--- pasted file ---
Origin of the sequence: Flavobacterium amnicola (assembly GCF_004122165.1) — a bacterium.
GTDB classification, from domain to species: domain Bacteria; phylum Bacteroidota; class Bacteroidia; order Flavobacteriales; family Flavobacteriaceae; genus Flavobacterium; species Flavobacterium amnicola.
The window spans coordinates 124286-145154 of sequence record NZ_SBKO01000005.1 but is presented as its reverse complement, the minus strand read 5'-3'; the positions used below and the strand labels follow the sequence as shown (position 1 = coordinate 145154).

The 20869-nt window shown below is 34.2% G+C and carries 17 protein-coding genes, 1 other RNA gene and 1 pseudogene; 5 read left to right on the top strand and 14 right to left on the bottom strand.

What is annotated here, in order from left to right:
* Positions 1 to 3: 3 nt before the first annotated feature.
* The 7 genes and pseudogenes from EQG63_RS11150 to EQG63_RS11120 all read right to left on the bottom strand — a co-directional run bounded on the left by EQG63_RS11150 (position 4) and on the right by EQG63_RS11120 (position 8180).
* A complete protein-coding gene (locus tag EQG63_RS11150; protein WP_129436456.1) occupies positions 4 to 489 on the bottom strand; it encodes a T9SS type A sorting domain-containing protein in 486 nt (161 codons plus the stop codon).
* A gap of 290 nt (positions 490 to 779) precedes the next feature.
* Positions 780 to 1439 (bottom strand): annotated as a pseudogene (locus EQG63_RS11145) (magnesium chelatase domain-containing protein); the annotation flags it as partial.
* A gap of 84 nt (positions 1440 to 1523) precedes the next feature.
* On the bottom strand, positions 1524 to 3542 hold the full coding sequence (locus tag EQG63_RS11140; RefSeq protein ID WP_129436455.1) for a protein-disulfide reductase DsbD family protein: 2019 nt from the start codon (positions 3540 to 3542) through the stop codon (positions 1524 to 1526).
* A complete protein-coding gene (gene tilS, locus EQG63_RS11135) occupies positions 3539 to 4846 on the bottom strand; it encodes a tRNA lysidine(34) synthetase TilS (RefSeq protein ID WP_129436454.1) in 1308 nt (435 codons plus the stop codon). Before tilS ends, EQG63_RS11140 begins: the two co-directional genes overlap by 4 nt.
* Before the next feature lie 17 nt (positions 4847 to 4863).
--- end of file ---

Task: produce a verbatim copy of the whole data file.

Origin of the sequence: Flavobacterium amnicola (assembly GCF_004122165.1) — a bacterium.
GTDB classification, from domain to species: domain Bacteria; phylum Bacteroidota; class Bacteroidia; order Flavobacteriales; family Flavobacteriaceae; genus Flavobacterium; species Flavobacterium amnicola.
The window spans coordinates 124286-145154 of sequence record NZ_SBKO01000005.1 but is presented as its reverse complement, the minus strand read 5'-3'; the positions used below and the strand labels follow the sequence as shown (position 1 = coordinate 145154).

The 20869-nt window shown below is 34.2% G+C and carries 17 protein-coding genes, 1 other RNA gene and 1 pseudogene; 5 read left to right on the top strand and 14 right to left on the bottom strand.

What is annotated here, in order from left to right:
* Positions 1 to 3: 3 nt before the first annotated feature.
* The 7 genes and pseudogenes from EQG63_RS11150 to EQG63_RS11120 all read right to left on the bottom strand — a co-directional run bounded on the left by EQG63_RS11150 (position 4) and on the right by EQG63_RS11120 (position 8180).
* A complete protein-coding gene (locus tag EQG63_RS11150; protein WP_129436456.1) occupies positions 4 to 489 on the bottom strand; it encodes a T9SS type A sorting domain-containing protein in 486 nt (161 codons plus the stop codon).
* A gap of 290 nt (positions 490 to 779) precedes the next feature.
* Positions 780 to 1439 (bottom strand): annotated as a pseudogene (locus EQG63_RS11145) (magnesium chelatase domain-containing protein); the annotation flags it as partial.
* A gap of 84 nt (positions 1440 to 1523) precedes the next feature.
* On the bottom strand, positions 1524 to 3542 hold the full coding sequence (locus tag EQG63_RS11140; RefSeq protein ID WP_129436455.1) for a protein-disulfide reductase DsbD family protein: 2019 nt from the start codon (positions 3540 to 3542) through the stop codon (positions 1524 to 1526).
* A complete protein-coding gene (gene tilS, locus EQG63_RS11135) occupies positions 3539 to 4846 on the bottom strand; it encodes a tRNA lysidine(34) synthetase TilS (RefSeq protein ID WP_129436454.1) in 1308 nt (435 codons plus the stop codon). Before tilS ends, EQG63_RS11140 begins: the two co-directional genes overlap by 4 nt.
* Before the next feature lie 17 nt (positions 4847 to 4863).